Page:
I have an uneasy, ambivalent relationship with poetry in general... difficult to explain... but I veer between viewing it, on the one hand, as being an indulgence for the pretentious, the over-romantic and the angsty, yet on the other hand, if I just let it in, appreciating what can be moving, inspiring, beautiful, funny.  I suppose some prejudices came from reading crap poetry posing as something else, and from witnessing the sort of protagonists who lack a sense of humour.  Maybe I'm from a generation which finds it easier to accept poetry in the form of a song lyric. But when I was a child, when I had no concept of any kind of pompous approach to it, I loved poetry...  I loved my poetry books: Robert Louis Stevenson's A Child's Garden Of Verses, Spike Milligan's Silly Verse For Kids, T. S. Eliot's Old Possum's Book Of Practical Cats.  I never had a Ted  Hughes poetry book, although we did read his novel Iron Man at primary school (alongside such classics as Stig of the Dump by Clive King) and I found it quite hard-going... maybe it was just a bit scary for me.  Perhaps I should re-visit it.

At primary school we also read and enjoyed the poetic works of Eleanor Farjeon, Edward Lear, Adrian Mitchell,  Hilaire Belloc and Christina Rossetti (with the added bonus of many of them being illustrated by Edward Ardizzone and Edward Gorey, whose art I still adore).  Then we'd have to write our own poems about Autumn and favourite pets, etc. and we learned that they didn't even have to rhyme, we just stretched our imaginations out to their furthest points, then edited them into short lines.  I loved it.   I loved the way a well-chosen combination of words could convey so much, could change things, like a kind of alchemy - and I thought one day I'd like to be a poet too.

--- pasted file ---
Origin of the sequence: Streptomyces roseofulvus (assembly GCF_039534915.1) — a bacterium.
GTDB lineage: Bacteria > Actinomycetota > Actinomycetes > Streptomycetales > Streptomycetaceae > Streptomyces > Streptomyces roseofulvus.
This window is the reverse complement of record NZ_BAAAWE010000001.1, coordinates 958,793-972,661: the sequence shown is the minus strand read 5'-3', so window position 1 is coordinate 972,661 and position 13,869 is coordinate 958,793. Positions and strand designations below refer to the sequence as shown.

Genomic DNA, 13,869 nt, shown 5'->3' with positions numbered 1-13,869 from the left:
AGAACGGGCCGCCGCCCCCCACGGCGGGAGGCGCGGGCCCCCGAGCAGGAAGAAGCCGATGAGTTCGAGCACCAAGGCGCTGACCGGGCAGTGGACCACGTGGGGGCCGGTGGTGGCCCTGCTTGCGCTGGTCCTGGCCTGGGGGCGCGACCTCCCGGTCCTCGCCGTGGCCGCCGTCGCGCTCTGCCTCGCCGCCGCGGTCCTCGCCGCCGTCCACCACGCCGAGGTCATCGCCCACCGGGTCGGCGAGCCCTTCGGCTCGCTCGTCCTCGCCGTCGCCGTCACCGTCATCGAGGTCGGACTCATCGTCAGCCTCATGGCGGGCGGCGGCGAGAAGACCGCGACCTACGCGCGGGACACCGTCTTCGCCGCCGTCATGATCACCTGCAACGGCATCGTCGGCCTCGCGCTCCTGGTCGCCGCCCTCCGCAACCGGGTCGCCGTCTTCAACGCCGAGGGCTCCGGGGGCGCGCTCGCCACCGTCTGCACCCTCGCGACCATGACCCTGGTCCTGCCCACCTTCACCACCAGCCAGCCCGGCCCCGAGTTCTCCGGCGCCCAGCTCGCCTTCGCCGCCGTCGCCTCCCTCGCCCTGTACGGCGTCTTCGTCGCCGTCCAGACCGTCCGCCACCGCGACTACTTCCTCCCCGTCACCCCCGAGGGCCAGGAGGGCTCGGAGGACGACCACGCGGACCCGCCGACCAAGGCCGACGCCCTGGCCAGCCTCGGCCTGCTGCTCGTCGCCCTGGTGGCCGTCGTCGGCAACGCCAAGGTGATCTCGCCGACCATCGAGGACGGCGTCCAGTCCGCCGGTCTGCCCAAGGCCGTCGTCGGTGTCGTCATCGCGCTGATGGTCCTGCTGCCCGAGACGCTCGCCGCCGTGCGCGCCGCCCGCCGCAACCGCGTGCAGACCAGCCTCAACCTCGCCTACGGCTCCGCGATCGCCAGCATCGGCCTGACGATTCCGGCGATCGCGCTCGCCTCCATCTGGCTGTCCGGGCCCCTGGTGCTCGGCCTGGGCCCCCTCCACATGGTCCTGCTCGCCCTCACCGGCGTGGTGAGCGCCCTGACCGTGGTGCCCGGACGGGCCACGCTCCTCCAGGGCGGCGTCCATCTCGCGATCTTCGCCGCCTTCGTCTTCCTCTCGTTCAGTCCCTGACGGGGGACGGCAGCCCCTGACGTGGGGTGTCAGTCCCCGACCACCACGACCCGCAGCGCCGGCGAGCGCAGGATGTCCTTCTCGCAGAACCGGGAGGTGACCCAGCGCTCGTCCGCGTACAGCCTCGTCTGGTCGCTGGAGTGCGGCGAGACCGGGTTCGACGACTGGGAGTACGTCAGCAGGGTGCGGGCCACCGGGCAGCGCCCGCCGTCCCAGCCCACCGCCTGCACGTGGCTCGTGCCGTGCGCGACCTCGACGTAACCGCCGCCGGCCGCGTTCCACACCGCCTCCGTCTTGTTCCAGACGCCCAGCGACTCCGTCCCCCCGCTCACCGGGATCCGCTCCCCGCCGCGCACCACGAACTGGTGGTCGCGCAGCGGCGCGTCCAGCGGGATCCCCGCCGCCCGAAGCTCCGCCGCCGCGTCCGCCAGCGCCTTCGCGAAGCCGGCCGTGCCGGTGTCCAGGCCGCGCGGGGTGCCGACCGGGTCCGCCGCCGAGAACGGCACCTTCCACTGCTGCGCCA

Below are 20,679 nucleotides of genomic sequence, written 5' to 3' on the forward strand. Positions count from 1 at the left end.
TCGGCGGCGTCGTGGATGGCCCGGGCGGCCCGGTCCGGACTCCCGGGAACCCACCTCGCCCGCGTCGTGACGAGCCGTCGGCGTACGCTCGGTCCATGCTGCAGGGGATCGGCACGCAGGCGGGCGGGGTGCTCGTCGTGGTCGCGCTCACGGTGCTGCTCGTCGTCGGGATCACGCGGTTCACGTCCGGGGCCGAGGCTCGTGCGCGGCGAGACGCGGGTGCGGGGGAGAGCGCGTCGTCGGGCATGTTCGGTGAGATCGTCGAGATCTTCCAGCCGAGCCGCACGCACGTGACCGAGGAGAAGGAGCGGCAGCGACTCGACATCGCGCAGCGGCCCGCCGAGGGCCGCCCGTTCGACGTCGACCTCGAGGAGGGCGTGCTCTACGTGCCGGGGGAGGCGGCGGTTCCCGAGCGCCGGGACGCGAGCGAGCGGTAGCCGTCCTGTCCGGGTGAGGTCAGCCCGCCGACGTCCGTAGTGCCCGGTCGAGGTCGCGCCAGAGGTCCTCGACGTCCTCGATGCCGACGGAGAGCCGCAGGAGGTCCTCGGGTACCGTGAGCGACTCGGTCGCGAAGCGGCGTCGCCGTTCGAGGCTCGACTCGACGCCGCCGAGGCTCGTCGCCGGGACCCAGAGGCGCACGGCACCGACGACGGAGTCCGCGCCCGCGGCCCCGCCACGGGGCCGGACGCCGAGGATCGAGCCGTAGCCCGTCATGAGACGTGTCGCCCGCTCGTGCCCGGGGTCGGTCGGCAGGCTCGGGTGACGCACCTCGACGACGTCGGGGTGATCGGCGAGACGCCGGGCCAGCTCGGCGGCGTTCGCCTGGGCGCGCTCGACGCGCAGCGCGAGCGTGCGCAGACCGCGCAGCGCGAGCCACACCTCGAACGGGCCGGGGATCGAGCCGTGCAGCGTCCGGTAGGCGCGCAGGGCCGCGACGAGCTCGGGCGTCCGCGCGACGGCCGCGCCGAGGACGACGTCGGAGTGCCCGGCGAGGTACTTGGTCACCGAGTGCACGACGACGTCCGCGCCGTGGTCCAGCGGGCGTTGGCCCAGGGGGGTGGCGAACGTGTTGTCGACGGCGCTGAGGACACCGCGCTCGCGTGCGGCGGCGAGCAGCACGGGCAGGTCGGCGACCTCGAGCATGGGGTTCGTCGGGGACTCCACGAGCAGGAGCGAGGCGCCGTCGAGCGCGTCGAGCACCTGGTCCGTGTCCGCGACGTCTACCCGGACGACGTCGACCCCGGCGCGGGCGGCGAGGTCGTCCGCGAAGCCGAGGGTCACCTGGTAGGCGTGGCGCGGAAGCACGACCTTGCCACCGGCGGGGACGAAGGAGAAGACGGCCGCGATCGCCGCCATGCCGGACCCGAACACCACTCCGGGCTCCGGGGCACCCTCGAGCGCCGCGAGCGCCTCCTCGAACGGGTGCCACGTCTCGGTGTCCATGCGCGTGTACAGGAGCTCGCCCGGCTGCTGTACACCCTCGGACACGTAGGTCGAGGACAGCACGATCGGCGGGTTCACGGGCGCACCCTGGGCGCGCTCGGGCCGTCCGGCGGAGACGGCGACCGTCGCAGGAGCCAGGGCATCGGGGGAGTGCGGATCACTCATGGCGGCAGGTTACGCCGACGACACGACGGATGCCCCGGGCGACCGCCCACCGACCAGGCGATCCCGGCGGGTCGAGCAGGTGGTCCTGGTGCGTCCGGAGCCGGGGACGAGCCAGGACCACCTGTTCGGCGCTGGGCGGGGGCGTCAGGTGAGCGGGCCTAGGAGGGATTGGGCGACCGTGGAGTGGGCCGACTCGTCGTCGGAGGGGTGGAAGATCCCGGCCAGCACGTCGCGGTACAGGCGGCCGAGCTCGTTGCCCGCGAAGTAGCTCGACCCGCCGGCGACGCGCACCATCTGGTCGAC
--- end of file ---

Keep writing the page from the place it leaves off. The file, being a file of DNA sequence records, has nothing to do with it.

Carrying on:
Anyway, I found the documentary fascinating and thought-provoking.  There are some candid and touching insights from Ted and Sylvia's daughter, Frieda, to whom I warmed immediately, and interviews with friends and associates which were enlightening. Plus, it reminded me to keep being true to what I feel deep down, and that is: not to dismiss the poetic just because, sometimes, it might seem a bit poncey.

Excerpt from 'My Brother Bert' (for children) by Ted Hughes

Pets are the hobby of my brother Bert,
He used to go to school with a mouse in his shirt.

His hobby it grew, as some hobbies will,
And grew and grew and GREW until -

Oh don't breathe a word, pretend you haven't heard,
A simply appalling thing has occurred -

The very thought makes me iller and iller
Bert's brought home a gigantic gorilla!

If you think that's really not such a scare,
What if it quarrels with his Grizzly Bear?....

Thursday 1 October 2015

Shiny, shiny, shiny boots of leather

In a room with dark walls and long, purple, velvet curtains, the high chandeliers emitting only the dimmest glow from above, I was a voyeur. It was warm, and in the background slow, hypnotic music played, as I peered at the objects of desire in all their leather, fur, jewels, ribbons and buckles... out of reach... untouchable. Sex, seduction, submission and power were recurring themes throughout. Pleasure and pain.